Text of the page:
1776-musical.jpg

Today, a nation that once prized youth among its leaders is now moving toward government by gerontocracy.

The average age of members of the House of Representatives is 57.8 years. In the Senate, it’s 61.8—among the oldest in U.S. history.

With the 2020 Presidential contest now in full swing, the advanced age of most of the candidates has become a central concern for millions of Americans.

On Election Day, 2020, the following Democratic contenders will be: 

  • Vermont United States Senator Bernie Sanders: 79
  • Former Vice President Joe Biden: 77
  • Massachusetts United States Senator Elizabeth Warren: 71
  • Minnesota United States Senator Amy Klobuchar: 60
  • California United States Senator Kamala Harris: 56
  • New York United States Senator Kirsten Gillibrand: 53
  • New Jersey United States Senator Cory Booker: 51
  • Former Texas Congressman Beto O’Rourke: 48
  • Former mayor and HUD Secretary Julian Castro: 46
  • Hawaii Congresswoman Tulsi Gabbard: 39
  • South Bend Mayor Pete Buttigieg: 38 

Of these candidates, the oldest ones—Sanders, Warren and Biden—are most likely to win the Democratic nomination. 

Image result for elderly men walking

Opposing them will be President Donald Trump as he seeks re-election. On Election Day, he will be 74. 

To get an idea of where the United States is heading, let’s revisit the Soviet Union in the twilight of its 74-year existence.

In May 1982, 75-year-old General Secretary Leonid Brezhnev, suffered a severe stroke. He had ruled the U.S.S.R. since 1964, but by the early 1980s he was essentially a figurehead. On November 10, 1982, he finally died of a heart attack.

Related image

The Kremlin

Succeeding Brezhnev was Yuri Andropov, 69, who until May had been chief of the KGB. 

Andropov suffered from kidney failure and was often on dialysis. By December, 1983, after barely more than a year in office, he  was totally bedridden. On February 9, 1984, he joined Brezhnev at the great Party Congress in the sky.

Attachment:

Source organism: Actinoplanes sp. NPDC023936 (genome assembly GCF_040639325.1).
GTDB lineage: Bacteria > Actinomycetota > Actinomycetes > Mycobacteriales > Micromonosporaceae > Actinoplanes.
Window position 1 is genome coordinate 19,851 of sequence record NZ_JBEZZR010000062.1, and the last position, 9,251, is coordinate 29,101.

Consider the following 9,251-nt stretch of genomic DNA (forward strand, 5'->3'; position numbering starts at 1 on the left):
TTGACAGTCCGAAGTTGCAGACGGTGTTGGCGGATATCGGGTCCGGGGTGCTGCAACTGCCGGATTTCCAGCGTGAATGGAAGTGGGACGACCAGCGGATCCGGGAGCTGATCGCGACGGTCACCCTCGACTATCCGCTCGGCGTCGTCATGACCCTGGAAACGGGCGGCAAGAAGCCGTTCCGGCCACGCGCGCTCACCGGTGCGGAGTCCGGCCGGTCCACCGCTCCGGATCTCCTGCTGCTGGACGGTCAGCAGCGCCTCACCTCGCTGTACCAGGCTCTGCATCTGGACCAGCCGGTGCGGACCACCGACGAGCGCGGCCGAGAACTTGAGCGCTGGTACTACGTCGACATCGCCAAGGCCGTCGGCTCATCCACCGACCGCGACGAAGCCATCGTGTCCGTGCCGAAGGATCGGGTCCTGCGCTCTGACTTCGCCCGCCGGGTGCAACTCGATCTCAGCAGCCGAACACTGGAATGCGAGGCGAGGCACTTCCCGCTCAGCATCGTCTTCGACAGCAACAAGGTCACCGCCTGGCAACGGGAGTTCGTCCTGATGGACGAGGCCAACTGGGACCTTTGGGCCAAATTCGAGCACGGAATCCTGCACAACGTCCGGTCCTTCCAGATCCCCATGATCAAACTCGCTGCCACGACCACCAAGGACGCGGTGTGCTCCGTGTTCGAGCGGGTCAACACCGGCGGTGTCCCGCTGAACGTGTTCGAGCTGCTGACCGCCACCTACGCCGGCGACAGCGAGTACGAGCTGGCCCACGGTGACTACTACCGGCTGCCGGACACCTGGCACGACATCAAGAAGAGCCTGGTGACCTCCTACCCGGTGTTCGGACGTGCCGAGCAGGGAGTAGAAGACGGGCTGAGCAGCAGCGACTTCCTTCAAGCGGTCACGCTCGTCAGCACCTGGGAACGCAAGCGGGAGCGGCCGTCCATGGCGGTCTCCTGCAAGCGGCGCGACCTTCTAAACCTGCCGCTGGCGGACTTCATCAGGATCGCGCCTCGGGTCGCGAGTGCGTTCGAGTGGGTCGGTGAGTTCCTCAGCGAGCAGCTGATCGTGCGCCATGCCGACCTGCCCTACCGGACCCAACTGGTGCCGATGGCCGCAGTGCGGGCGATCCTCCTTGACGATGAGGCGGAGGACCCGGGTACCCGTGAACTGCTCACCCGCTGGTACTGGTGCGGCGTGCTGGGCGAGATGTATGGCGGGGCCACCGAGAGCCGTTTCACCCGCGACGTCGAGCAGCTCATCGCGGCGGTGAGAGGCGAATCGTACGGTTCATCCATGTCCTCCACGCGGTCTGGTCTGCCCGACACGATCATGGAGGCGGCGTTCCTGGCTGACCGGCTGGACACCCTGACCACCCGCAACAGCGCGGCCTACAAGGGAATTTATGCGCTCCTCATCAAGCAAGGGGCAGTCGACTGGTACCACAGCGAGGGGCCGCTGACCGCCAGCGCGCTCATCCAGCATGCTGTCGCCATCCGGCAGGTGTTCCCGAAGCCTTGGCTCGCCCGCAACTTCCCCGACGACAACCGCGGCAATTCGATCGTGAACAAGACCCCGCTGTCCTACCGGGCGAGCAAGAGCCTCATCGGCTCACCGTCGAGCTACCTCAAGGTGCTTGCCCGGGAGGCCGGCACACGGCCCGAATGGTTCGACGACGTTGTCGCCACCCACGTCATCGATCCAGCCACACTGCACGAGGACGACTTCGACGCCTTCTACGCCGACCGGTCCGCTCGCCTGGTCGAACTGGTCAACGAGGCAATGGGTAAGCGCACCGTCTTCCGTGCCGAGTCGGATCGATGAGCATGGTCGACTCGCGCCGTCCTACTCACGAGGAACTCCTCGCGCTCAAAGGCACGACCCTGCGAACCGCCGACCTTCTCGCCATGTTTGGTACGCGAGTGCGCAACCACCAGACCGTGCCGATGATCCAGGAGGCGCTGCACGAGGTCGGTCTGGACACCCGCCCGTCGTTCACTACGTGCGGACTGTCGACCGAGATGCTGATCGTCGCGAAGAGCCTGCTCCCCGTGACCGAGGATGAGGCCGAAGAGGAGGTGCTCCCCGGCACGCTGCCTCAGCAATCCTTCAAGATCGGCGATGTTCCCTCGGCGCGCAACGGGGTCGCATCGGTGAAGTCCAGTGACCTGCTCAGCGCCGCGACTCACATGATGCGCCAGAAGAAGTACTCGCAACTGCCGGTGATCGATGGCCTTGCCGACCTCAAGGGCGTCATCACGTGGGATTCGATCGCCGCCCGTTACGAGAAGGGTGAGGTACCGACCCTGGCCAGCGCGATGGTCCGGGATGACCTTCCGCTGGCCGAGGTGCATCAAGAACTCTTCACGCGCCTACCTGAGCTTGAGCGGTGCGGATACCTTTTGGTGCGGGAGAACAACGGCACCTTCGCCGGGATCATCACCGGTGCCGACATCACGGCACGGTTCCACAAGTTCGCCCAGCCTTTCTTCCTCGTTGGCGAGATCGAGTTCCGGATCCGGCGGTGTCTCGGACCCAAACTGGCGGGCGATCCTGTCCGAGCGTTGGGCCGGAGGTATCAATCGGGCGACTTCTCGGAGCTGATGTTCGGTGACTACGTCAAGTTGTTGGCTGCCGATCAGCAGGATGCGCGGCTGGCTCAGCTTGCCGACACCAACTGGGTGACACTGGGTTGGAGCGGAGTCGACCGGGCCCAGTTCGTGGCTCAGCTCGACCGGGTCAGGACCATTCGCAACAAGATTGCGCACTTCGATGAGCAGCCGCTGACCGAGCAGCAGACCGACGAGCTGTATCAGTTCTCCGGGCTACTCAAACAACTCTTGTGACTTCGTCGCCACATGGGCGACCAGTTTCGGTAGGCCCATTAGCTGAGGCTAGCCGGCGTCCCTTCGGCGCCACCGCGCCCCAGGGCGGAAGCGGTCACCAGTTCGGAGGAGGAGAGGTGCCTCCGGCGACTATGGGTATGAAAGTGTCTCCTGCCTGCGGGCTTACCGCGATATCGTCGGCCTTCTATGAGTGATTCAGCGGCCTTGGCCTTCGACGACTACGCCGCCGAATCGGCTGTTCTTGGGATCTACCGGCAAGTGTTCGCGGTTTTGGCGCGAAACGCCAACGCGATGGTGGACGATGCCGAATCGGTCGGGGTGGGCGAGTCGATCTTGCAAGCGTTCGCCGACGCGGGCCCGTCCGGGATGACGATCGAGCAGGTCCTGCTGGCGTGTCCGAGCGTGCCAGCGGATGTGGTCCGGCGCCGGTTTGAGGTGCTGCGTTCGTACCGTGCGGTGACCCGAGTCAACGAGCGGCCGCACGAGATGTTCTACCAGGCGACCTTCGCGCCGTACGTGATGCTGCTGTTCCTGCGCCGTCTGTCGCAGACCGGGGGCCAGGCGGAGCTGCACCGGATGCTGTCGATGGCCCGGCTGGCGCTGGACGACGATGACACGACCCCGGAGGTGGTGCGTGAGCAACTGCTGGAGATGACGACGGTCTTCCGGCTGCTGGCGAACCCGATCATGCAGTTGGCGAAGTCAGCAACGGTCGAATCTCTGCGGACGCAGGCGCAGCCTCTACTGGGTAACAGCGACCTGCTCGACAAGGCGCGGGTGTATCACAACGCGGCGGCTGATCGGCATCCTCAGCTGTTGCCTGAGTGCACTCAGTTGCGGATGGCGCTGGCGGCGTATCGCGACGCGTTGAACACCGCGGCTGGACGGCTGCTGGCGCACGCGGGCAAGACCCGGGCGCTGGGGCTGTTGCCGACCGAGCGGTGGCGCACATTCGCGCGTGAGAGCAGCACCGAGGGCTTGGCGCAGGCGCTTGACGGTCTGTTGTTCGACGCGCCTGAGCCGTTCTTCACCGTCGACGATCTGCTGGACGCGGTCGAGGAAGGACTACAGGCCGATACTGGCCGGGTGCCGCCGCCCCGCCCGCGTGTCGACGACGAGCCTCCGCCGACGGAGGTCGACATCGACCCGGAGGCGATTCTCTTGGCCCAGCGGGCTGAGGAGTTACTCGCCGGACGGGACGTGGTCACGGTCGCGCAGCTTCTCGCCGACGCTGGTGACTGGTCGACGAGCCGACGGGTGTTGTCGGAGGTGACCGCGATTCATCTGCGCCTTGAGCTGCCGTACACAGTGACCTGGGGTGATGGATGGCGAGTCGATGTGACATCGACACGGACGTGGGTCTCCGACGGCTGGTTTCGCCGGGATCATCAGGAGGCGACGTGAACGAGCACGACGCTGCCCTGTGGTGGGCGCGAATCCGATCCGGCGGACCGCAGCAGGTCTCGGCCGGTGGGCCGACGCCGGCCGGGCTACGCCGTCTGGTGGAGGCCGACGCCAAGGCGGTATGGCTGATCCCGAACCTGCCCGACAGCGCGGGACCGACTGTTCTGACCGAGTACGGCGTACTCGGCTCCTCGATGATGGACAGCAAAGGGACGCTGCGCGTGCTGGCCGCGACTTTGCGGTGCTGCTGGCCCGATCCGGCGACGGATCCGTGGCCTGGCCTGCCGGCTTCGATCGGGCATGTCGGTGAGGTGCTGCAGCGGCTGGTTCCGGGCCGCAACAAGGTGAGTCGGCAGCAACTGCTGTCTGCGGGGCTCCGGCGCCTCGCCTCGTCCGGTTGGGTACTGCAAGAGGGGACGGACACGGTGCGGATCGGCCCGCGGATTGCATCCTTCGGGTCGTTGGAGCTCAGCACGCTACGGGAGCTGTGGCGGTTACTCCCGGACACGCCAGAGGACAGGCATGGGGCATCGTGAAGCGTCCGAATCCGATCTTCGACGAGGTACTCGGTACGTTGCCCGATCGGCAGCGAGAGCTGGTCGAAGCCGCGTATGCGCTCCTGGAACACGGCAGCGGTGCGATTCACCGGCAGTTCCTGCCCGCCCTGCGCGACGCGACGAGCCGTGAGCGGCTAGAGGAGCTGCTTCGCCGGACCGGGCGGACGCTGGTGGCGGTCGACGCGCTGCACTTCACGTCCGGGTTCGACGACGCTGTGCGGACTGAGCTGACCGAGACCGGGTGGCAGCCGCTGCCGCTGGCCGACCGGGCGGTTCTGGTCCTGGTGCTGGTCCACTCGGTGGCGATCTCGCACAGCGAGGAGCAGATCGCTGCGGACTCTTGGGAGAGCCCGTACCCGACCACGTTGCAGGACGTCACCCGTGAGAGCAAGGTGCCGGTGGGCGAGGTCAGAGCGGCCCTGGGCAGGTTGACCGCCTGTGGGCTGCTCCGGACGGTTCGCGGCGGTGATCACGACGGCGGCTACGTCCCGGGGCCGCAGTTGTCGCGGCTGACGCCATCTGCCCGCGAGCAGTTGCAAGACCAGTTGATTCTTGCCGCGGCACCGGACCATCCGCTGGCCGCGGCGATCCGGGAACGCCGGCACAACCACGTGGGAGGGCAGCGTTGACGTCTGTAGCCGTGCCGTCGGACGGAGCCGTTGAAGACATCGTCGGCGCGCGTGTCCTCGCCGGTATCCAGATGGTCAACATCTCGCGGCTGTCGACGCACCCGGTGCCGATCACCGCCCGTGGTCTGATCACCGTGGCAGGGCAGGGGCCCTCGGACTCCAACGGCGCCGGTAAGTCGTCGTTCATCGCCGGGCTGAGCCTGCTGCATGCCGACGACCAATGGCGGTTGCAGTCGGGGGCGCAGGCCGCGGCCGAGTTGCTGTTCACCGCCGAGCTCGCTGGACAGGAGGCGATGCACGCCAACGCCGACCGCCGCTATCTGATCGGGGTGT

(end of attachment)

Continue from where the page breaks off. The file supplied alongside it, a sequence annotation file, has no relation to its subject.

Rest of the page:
Andropov had realized that the Soviet Union needed a younger and more energetic ruler. Not long before he died he suggested that Mikhail Gorbachev, his aide, succeed him.

But the Central Committee instead chose Konstantin Chernenko, who, at 72, was older than Andropov. On February 13, 1984, he became the U.S.S.R.’s third leader in a year and a half. 

Suffering from emphysema, occasional heart failure and liver disease from alcohol, Chernenko died on March 10, 1985.

Only then did the Kremlin rulers decide to choose a General Secretary who was likely to live more than one or two years. One day after Chernenko died, the Politburo chose Gorbachev, a relatively young 54.

Gorbachev survived to retire as President of the Soviet Union on December 25, 1991.

So what does this mean for old men and women seeking the White House?

According to Dr. Michael Roizen, presidents effectively age twice as fast while in office. Roizen, a chief wellness officer at the Cleveland Clinic and co-founder of RealAge.com, bases his opinion on his research of medical records of previous presidents, back to Theodore Roosevelt.

“The main cause is what we call unrequited stress– they don’t have enough friends to mitigate the stress. The major way most of us handle stress is through a number of techniques, but the most prominent way is to discuss it with friends.  

“The problem with presidents is, some of them lose friends, and the closest friend they have is usually the spouse.”

Thus, a person who has been president eight years has the risk of disability or dying of someone who is 16 years older.  When you’re already in your late 60s or early 70s, that doesn’t give you much room for risk-taking. 

Of course, given America’s Politically Correct social norms, pointing out the disadvantages of combing extreme age with extreme pressure is taboo for many persons. 

Julian Castro found this out when, in a recent debate, he questioned Joe Biden’s mental acuity. 

“In a cultural way, it shocked me,” said Gerson Borrero, a New York City political commentator. “We respect our elders—there may be a point where we smile at their ‘disparates’ (gaffes), but at the same time we stay respectful.”

That does not, however, make such truths magically disappear.